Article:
Today, we’ll be reviewing the Lewitt LCT 240 Pro condenser microphone.
Lewitt is a great company, and we’ve come to expect some truly fantastic products from them over the years. Without further adieu, let’s get started.
Our verdict on the LCT 240 Pro
The LCT 240 Pro is a great entry-level microphone, and can be used to great effect in a wide variety of applications.
Its high-end boost can work wonders on the right vocalists and guitars. However, this same strength can prove to be a weakness in the wrong context.
Ultimately, this is an inexpensive microphone with a great performance.Available at: SweetwaterAmazon
Polar pattern and frequency response
The Lewitt LCT 240 Pro is a pressure gradient condenser with a cardioid polar pattern, and a frequency response of 20 Hz – 20 kHz. The microphone has a maximum SPL of 142 dB and a dynamic range of 123 dB (A-weighted).
Overall, the microphone is fairly flat through its frequency response, showcasing a high-end boost starting around 2 kHz, and then peaking around 8 kHz by roughly 5 dB.
While this isn’t the best thing in the world, it can be quite useful when recording vocals or guitars where you’d like to be high-end forward regardless.
In most cases when using this microphone, we found that it actually lessened the work in post to get things to sit right in a mix – at least when used on the right vocalist or instrument.
The LCT 240 Pro is rather colorful, and the highs are fairly hyped. We would still absolutely record vocals with this mic, but its performance is far less malleable than the 440 Pure, for example.
Overall, it performs as well as any other entry-level condenser microphone, if not better. If this microphone works well for your vocalist, however, it will take very little effort in post-production to fit it snuggly within your mix.
Its cardioid polar pattern, as well as high SPL level, makes the LCT 240 Pro a solid candidate for live sound.
The microphone’s off-axis rejection, while perhaps not the greatest, should be good enough to cancel out any oncoming noise from the audience or other band members on stage.
It will need phantom power, so make sure whatever venue you’re playing at can support that (they should be able to but you never know).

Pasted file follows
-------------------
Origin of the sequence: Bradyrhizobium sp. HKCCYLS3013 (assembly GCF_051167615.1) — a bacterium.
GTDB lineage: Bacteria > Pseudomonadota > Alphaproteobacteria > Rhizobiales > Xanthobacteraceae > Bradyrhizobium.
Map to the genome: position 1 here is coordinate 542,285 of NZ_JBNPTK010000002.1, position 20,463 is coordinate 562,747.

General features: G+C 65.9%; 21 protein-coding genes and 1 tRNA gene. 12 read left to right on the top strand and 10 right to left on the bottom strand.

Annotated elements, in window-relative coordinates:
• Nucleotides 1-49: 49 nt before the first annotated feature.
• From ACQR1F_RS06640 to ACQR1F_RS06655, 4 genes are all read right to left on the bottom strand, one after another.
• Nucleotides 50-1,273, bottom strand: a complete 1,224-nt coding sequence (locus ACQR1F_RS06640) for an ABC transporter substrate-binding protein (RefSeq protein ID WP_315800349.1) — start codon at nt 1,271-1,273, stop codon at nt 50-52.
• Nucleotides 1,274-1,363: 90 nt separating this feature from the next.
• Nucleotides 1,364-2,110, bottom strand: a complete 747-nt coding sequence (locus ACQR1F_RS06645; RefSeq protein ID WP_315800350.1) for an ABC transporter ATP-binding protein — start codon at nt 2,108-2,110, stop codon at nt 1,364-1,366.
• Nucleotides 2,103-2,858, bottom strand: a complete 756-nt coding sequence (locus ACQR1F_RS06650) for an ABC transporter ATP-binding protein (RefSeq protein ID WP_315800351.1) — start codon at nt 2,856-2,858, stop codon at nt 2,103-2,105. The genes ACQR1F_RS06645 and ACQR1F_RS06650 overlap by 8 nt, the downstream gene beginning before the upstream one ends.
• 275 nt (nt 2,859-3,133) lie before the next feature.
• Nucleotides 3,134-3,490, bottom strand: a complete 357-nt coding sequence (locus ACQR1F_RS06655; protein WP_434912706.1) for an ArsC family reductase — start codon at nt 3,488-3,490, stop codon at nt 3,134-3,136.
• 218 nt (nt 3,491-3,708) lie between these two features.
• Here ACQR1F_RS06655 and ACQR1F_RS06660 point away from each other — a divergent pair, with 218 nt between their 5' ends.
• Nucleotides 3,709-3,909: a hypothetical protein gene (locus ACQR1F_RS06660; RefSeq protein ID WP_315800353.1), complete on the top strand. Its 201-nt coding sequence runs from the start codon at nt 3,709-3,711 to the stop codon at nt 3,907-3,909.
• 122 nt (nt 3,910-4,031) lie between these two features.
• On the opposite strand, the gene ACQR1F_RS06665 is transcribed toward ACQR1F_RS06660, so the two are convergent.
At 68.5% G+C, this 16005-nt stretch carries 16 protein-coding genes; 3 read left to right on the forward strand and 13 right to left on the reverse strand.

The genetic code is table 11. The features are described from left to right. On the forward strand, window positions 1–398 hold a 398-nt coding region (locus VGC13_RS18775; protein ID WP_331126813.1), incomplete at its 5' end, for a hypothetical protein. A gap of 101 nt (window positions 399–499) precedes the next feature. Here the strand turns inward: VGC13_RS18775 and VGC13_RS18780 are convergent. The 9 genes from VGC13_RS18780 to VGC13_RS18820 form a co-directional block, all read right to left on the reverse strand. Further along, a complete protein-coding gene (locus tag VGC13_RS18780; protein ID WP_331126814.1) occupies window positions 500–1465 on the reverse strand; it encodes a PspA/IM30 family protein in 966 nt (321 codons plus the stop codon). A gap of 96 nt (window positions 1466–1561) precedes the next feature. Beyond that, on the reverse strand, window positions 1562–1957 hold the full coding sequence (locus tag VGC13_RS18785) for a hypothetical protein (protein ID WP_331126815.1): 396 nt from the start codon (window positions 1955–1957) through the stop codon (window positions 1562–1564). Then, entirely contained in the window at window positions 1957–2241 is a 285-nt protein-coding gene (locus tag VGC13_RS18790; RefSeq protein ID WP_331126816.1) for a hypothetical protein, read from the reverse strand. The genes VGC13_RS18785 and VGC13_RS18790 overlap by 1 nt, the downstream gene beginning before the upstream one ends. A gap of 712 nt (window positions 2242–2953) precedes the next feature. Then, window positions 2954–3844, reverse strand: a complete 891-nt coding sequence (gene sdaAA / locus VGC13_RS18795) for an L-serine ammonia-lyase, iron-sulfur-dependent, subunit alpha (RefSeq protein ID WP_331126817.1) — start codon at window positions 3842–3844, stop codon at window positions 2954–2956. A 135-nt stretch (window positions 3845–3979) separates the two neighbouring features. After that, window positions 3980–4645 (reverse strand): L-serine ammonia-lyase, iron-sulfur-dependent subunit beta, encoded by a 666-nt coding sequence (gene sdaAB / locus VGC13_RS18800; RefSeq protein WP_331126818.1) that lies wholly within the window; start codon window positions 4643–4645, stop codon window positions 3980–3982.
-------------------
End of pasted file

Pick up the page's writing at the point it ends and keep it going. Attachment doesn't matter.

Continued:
The LCT 240 Pro is a perfectly capable microphone when it comes to recording drums and percussion.
While it may not be as malleable as a choice as some other higher-end microphones, its performance is satisfactory.
Its high-end boost might actually help when recording drums you’d like to cut through the mix a bit more.
The Lewitt LCT 240 Pro works perfectly for guitar amps, especially when you’re trying to capture more of that brightness and twang out of your amplifier.
It may be true that some microphones might work better for this application, but when using the 240 Pro, there won’t be anything in your recordings to make listeners think that the quality is “cheap”.
We wouldn’t recommend this microphone for recording bass guitar, at least not by itself. It could be used well as a character microphone in conjunction to another or a DI box.
However, if you’re looking to capture the low rumble or ringing subs of the low-end, the 240 Pro probably won’t deliver the results you had in mind.
The brightness of the LCT 240 Pro is actually perfect for the acoustic guitar, and can achieve some ready-to-go results you may have not been expecting.
We figured that a low-budget microphone like this might have brought forth a little too much grit, but the end results turned out to be great.
The build quality here is superb. The metal body is dense and heavy with an exceptionally solid basket.
The capsule is a bit smaller than what you might see on the more expensive models, but this isn’t an issue, especially for a more entry-level microphone.
Compared to other microphones
Here are a few comparisons to think about in conjunction to the Lewitt LCT 240 Pro.
LCT 240 Pro vs. Audio-Technica AT2035
The AT2035 is a fabulous microphone, and is a fairly close competitor to the 240 Pro.
The Audio-Technica microphone is a bit cheaper and comes with more frills (low pass filter and attenuation pad). The AT2035’s frequency response is a bit more tamed in the high-ends, but the 240 Pro is flatter throughout the mid range.
Ultimately, they’re both great entry-level microphones and you can’t go wrong with either.
LCT 240 Pro vs. Rode NT1-A
The Rode NT1-A is a fabulous microphone, and is trusted by many engineers.
While its frequency response isn’t nearly as flat as the 240 Pro, its performance speaks for itself. Truthfully, either of these microphones will suffice.
Who is the Lewitt LCT 240 Pro best suited for?
The LCT 240 Pro is best for producers on a budget, looking for an entry-level microphone.
Its performance is bright and cutting, which can work in its favor more often than not, will most likely be outshined once you start adding more microphones to your arsenal.
There’s nothing wrong with its performance otherwise, and it is a great microphone. Perhaps just not a microphone you’ll be using forever.
- High SPL level.
- Good for vocals.
- High-end boost may not be great for everything.